6:16 PM, May 28, 2008  
Blogger Keith in Cadillac said...

Very thought provoking and informative. Here in the U.S we have to figure out what the labeling of eggs really mean and then do not have the same clear information you do.

My older brother and his wife were planning to take a tour of Southern France this fall. I convinced them that they should go on their own so they could enjoy the gardens and markets at their own speed.

In September they will fly in Paris and then take the high speed train to Avignon where they will rent a car. They have rented a cottage just outside Saint Remy-de-Provence for a week. They would like to explore the small villages and rural areas in that area.

They will be driving back to Paris and I hope they will make a stop in Lyon to see some of your markets if the timing is right.

I am looking for any suggestions to pass on to them so their trip will turn out better than a tour.

7:46 PM, May 28, 2008  
Blogger jasmine said...

As usual, beautifuly photographed and well written.

I noticed sometime last year (or the year before) that an egg coding system appeared here in Canada (or at least in Ontario). Unfortunately, it seems asi if compliance is voluntary, so only a few brands bother.

One thing I did notice was a famously organic and free-range company's eggs were coded as battery instead of the expected organic or free-range. They definitely were charging the organic price...


3:25 AM, May 29, 2008  
Anonymous Anonymous said...

In the city of Portland, we are allowed 3 chickens to raise in our backyards. There's nothing like the taste of fresh eggs.

9:00 AM, May 29, 2008  
Blogger Venus ~ Vi said...

Hi Lucy~

I always find your post a delight to read especially on the outdoor markets and such.

7:17 PM, May 29, 2008  
Blogger Jennifer said...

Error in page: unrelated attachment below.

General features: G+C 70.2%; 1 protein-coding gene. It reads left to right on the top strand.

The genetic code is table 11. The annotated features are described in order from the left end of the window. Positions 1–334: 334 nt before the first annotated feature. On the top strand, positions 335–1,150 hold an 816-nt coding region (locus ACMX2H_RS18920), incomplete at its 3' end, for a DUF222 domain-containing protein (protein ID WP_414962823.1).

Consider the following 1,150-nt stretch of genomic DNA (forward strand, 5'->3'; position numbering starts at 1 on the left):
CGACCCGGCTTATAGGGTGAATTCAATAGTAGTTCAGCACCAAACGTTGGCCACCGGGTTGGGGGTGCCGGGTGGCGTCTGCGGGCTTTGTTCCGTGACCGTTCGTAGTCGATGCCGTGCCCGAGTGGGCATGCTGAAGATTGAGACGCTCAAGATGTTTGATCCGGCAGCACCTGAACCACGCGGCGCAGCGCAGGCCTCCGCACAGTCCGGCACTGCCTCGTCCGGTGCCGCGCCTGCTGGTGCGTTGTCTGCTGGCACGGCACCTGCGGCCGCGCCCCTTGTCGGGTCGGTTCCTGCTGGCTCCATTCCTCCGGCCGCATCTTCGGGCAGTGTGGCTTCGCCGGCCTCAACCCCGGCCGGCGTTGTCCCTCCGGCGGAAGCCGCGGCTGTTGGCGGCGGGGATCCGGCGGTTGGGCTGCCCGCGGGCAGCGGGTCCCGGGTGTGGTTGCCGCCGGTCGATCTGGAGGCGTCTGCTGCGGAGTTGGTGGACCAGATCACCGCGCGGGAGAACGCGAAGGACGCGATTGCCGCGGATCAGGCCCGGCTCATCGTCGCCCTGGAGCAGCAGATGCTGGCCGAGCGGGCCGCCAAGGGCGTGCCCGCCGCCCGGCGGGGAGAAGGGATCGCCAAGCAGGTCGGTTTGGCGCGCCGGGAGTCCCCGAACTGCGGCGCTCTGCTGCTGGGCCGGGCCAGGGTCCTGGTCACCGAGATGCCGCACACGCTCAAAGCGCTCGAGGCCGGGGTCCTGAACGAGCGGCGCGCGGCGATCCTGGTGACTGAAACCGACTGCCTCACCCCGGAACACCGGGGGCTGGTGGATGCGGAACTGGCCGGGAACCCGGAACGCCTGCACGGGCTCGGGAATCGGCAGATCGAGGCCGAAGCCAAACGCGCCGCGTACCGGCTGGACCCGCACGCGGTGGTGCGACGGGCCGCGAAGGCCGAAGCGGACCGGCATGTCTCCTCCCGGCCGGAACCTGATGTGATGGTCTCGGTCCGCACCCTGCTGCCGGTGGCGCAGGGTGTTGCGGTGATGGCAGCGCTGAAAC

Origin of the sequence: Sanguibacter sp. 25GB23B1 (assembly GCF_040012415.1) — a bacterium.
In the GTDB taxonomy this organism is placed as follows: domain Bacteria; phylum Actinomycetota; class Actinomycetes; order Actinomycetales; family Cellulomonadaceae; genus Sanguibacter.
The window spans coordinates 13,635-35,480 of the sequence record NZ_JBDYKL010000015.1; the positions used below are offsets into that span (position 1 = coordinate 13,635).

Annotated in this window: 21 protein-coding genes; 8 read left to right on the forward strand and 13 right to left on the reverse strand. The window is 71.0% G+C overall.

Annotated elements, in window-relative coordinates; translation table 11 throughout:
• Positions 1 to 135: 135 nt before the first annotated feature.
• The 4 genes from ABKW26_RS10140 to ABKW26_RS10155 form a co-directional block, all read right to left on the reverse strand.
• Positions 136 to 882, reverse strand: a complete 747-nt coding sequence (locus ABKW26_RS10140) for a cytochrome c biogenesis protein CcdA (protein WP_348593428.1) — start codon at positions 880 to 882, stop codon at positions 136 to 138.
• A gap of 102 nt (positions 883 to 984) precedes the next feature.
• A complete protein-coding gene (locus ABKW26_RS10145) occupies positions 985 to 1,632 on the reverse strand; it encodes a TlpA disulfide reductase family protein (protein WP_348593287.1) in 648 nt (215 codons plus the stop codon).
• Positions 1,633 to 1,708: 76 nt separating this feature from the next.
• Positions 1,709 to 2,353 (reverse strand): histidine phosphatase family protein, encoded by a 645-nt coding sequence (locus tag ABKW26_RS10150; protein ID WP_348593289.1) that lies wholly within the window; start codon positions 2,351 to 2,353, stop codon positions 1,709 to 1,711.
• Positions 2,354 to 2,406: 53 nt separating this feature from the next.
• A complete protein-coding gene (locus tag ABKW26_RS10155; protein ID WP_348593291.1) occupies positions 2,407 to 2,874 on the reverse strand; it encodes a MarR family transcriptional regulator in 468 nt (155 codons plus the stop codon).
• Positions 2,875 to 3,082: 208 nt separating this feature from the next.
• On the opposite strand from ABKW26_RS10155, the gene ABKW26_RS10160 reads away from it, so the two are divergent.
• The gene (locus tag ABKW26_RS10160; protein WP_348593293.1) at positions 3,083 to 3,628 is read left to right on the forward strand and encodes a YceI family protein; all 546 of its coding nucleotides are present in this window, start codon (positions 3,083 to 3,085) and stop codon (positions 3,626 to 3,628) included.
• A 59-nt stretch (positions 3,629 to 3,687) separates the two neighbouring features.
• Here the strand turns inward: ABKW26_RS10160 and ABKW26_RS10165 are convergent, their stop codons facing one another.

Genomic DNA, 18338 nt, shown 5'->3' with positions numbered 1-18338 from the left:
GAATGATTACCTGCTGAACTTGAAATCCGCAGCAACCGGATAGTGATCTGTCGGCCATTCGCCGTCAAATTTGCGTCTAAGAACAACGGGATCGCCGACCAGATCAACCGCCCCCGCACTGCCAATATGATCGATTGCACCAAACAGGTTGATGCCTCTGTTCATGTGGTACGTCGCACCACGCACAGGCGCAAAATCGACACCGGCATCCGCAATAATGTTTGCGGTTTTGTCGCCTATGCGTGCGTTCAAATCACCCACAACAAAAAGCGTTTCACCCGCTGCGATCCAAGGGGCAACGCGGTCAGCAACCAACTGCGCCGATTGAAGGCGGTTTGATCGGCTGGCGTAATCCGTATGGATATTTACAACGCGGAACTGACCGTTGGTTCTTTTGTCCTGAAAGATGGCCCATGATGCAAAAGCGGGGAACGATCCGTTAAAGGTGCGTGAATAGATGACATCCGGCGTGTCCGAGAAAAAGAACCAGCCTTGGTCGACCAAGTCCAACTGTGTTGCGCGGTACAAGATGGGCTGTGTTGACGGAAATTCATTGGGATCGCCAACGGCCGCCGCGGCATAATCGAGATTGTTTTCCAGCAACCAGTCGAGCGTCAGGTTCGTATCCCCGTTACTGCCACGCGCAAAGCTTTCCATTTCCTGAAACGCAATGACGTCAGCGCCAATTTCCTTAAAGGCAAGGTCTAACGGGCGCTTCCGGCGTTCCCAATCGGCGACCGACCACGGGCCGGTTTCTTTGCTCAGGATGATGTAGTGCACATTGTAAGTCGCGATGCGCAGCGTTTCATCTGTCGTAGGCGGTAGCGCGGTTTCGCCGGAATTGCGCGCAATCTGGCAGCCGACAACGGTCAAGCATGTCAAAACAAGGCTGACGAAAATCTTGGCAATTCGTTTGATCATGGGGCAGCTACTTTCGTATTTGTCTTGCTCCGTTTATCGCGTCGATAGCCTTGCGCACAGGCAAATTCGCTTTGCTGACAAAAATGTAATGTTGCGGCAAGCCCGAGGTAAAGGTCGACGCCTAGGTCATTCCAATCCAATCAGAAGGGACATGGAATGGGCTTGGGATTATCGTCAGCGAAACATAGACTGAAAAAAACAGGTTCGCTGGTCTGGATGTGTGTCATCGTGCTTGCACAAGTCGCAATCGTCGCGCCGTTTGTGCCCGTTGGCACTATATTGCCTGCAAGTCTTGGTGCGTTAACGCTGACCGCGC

Very informative and sublime photographs.
I didn't know about the codes on the eggs in France, so thank you!

9:16 AM, June 01, 2008  
Anonymous Anonymous said...

I was the same way before moving to France: I never would have kept my eggs (or my milk, for that matter) outside the fridge. But now I know better, and the bright orange yolks of the eggs from my farmer's market are worth the change in attitude.

2:22 PM, June 01, 2008  
Blogger Katie Zeller said...

When we first moved across the pond, to Ireland, I was so nervous at the B & B we were staying in. The woman left the eggs sit right on the table...ALL the while she fixed breakfast!!!!! I could hardly stop myself from jumping up and putting them, safely, in the fridge. I'm just a wee bit more relaxed about that now... and most other stuff as well!
Didn't know what the numbers meant - thanks!

9:45 PM, June 01, 2008  
Blogger Jann said...

I enjoyed all this information, thank you. I remember when I went to cooking school in France, near Tours, Monique had a huge basket of eggs on the counter . They were never refrigerated. We took them from the same basket for several days. I was praying I would not be silly of me! Unlike the eggs in this country, she knew where they came from and just exactly how fresh they were......she had no reason to worry about a bad egg. Amazing!

11:58 PM, June 06, 2008